June 25, 2014 7:00am PT by Matthew Belloni , Eriq Gardner
Sumner Redstone Legal Turmoil: Fighting Women, Lie-Detector Tests, Stolen Laptop With 'Private' Photos
Sumner Redstone's business decisions and private life have been dragged into a heated legal war that pits his live-in companion against the star of a controversial MTV reality series. Now the star's lawyer is probing highly personal details about the Viacom and CBS executive chairman.
Sydney Holland, the 43-year-old girlfriend of the 91-year-old mogul, has been waging litigation for 10 months against Heather Naylor, a singer who starred on the short-lived MTV series The Electric Barbarellas, which was steered to the Viacom-owned network by Redstone after he befriended her.
Court documents obtained by THR reveal that in August, Holland sued Naylor for $1 million, claiming the performer had stolen Holland's computer containing "private and confidential" photographs from the Beverly Park home she shares with Redstone.
Naylor has fired back in a June 18 cross-complaint alleging that Holland has wrested control of Redstone's life, firing many of his longtime staff, changing his phone number to filter the information he receives and persuading him to pull support for the MTV series, which was canceled in 2013 and led to the implosion of Naylor's career, she claims.
Barbarellas, a docuseries about Naylor and her all-girl band, drew scrutiny when it debuted in 2011 because some believed it was ordered to air by Redstone against the advice of network execs and after he had struck up a personal relationship with Naylor. (Redstone further fueled the controversy by leaving a lengthy voicemail for Daily Beast reporter Peter Lauria demanding to know his source for a story on Redstone's ties to Naylor and the Barbarellas.) The show averaged a soft 858,000 viewers during its first season but was renewed and retitled The Alectrix for a short second season, which drew only 197,000 viewers a week.
Despite the low ratings, Naylor accuses Holland, who has been close to Redstone for years, of using her influence to kill the show. "Holland grew jealous of Naylor's relationship with Redstone and made efforts to cut off all ties between Redstone and Naylor so that Holland could control Redstone for her own economic advantage," states the cross-complaint alleging tortious interference.
In June 2013, Naylor and Redstone are said to have had lunch, after which Holland allegedly took steps to isolate Redstone, including attempting to limit access to him and firing loyal staff. (Some employees, including longtime Redstone helper Carlos Martinez, are being targeted by Holland for allegedly aiding in the computer theft.) "Holland wanted to prevent Redstone from spending time and money on another free-thinking individual like Naylor, who was not under Holland's control and not a sycophant," alleges Naylor.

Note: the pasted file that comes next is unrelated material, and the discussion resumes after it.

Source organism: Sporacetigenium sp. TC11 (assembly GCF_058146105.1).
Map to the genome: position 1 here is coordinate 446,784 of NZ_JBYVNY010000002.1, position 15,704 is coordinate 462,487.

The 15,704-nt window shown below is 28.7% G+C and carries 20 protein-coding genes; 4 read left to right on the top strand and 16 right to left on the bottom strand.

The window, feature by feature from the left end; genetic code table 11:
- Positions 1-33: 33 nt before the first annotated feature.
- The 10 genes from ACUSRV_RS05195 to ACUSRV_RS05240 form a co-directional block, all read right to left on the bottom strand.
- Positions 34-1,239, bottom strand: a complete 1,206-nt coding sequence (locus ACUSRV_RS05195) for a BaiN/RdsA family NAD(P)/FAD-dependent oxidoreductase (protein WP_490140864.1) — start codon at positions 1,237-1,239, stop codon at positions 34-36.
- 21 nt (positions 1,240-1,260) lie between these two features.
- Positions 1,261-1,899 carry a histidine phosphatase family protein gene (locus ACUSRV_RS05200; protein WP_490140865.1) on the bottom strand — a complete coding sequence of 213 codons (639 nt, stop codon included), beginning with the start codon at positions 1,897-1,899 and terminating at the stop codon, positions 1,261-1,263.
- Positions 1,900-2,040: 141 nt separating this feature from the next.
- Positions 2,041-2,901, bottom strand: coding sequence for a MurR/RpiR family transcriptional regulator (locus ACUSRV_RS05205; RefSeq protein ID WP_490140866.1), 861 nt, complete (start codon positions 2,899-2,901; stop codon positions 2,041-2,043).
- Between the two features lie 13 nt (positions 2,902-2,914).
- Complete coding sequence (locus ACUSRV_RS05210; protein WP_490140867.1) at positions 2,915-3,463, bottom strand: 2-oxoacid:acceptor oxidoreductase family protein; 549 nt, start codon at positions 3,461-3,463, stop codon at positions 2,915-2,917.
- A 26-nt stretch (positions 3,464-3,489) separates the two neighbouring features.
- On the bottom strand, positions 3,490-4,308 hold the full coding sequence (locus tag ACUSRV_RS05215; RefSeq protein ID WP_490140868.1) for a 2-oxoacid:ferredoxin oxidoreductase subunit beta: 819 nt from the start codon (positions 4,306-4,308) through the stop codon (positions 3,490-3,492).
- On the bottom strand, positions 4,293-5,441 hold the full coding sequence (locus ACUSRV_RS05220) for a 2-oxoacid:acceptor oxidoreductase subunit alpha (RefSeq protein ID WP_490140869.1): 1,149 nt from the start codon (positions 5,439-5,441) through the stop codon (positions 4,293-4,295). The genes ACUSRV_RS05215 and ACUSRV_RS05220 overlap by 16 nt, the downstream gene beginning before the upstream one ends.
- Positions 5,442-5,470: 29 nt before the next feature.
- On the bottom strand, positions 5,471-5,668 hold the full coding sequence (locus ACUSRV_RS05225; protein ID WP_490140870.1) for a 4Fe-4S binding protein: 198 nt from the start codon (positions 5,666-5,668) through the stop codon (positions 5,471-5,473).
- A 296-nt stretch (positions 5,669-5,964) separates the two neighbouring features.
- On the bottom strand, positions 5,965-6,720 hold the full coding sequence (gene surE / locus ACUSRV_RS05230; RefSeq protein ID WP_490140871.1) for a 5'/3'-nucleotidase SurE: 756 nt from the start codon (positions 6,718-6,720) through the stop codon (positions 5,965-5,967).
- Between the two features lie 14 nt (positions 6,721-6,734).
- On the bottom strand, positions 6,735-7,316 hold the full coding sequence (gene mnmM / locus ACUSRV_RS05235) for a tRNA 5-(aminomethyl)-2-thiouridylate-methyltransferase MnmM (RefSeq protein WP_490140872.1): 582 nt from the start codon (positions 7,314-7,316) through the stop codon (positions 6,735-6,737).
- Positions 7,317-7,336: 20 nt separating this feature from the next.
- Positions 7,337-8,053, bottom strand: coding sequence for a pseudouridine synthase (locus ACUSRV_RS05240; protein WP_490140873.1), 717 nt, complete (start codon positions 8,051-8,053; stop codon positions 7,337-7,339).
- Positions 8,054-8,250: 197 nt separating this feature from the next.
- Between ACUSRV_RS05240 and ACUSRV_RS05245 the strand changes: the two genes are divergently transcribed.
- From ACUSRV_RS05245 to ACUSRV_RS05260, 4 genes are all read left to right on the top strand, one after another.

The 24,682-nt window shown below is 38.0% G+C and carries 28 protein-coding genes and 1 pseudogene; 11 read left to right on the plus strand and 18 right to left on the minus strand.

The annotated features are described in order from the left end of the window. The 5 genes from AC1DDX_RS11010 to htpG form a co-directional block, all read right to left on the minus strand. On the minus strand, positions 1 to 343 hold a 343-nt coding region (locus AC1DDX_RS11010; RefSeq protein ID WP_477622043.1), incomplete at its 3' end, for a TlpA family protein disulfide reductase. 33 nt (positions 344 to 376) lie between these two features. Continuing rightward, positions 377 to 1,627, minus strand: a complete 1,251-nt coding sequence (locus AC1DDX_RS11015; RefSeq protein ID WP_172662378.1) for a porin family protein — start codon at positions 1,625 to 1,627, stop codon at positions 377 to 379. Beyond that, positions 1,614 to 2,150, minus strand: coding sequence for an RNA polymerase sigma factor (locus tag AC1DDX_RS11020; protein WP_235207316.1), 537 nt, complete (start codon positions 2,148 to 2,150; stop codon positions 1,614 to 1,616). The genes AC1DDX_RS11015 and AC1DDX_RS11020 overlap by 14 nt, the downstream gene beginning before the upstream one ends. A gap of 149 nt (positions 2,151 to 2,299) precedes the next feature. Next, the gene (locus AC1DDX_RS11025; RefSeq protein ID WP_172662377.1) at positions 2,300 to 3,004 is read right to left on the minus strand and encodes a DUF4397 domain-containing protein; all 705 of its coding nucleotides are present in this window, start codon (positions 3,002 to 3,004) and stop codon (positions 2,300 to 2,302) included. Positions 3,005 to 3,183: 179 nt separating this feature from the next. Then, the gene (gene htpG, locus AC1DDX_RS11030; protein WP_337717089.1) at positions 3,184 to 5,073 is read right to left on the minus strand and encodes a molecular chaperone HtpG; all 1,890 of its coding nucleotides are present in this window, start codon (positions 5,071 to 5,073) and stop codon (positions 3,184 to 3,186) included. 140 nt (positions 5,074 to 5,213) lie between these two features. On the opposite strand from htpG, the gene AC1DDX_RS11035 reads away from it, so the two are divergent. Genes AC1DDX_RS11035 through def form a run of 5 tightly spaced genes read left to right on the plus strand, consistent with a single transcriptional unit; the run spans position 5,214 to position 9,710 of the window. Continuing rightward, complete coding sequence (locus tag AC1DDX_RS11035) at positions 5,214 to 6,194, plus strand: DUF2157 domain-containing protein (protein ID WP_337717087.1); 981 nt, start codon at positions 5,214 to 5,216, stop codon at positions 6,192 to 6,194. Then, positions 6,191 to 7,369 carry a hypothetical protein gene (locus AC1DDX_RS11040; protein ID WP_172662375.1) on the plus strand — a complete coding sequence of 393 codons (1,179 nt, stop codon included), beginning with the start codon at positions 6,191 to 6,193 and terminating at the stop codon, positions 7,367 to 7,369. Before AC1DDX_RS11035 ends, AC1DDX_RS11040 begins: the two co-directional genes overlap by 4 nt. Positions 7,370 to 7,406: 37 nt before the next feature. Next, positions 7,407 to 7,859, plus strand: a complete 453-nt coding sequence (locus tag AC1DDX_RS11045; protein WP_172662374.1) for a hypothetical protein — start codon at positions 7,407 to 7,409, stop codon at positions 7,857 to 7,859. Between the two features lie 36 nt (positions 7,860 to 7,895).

Holland's efforts hit the mark, according to Naylor: MTV reduced an eight-episode order for The Alectrix to six; Redstone didn't show up for an important meeting he had helped set up for Naylor with record executives; and "Naylor's relationship with MTV and Viacom came to a halt," she claims. Her relationship with Redstone also "disintegrated."
Viacom and a rep for Redstone, who is not a party to the litigation, declined comment. But Holland attorney Patty Glaser denies her client had anything to do with Barbarellas' demise. "Viacom is a public company that makes its programming decisions irrespective of Sumner Redstone's personal relationships," she says. She declined comment on the contents of the missing computer, but two sources say they include "highly personal" photos.
Perhaps most troubling for Redstone and Viacom, Naylor's lawyer Neville Johnson has begun to probe those potentially scandalous materials, along with details of Holland's relationship with Redstone and communication with Viacom employees.
Holland was asked in a recent filing to admit she had met Redstone on a "millionaire matchmaker" dating site and acknowledge a past sexual relationship with Grammy-winning producer John Shanks. The court documents suggest Holland has been added as a beneficiary in Redstone's will. And Johnson is threatening to dig deeper during Holland's planned deposition.
Glaser calls the investigation into Holland's sexual history and relationship with Redstone inappropriate and harassing, and she has asked Judge Ernest Hiroshige to prevent a line of questioning she fears is "titillating" but not relevant to who stole the laptop.
Meanwhile, Holland is scheduled to face off in a mediation this summer against Martinez, a 13-year Redstone employee until he was let go and sued by Holland. (Naylor alleges Holland ordered a lie detector be administered to several employees, including Martinez, when the laptop went missing.)
"Sydney Holland's decision to sue Mr. Martinez is the biggest mistake she has ever made," says Martinez's lawyer Bryan Freedman, adding that he plans to file a separate cross-complaint for his client that will include claims against Viacom. "It indicates a complete lack of understanding of the ramifications of her own behavior. I am certain that after the presentation of my client's claims in front of a jury, she will realize the severity of the mistake it was to sue Mr Martinez."
If the case makes it to trial, Viacom will be forced to endure awkward questions about how much influence Holland maintains over one of the most powerful men in media who is worth an estimated $6.2 billion, according to Forbes. (Viacom has a market capitalization of $36.8 billion, and CBS' is $33.5 billion.) And could the evidence include the private materials from Holland's laptop? The lawyers won't say, but Glaser hopes the case can be resolved before a trial: "The computer and whatever is on it should be returned to Sydney Holland."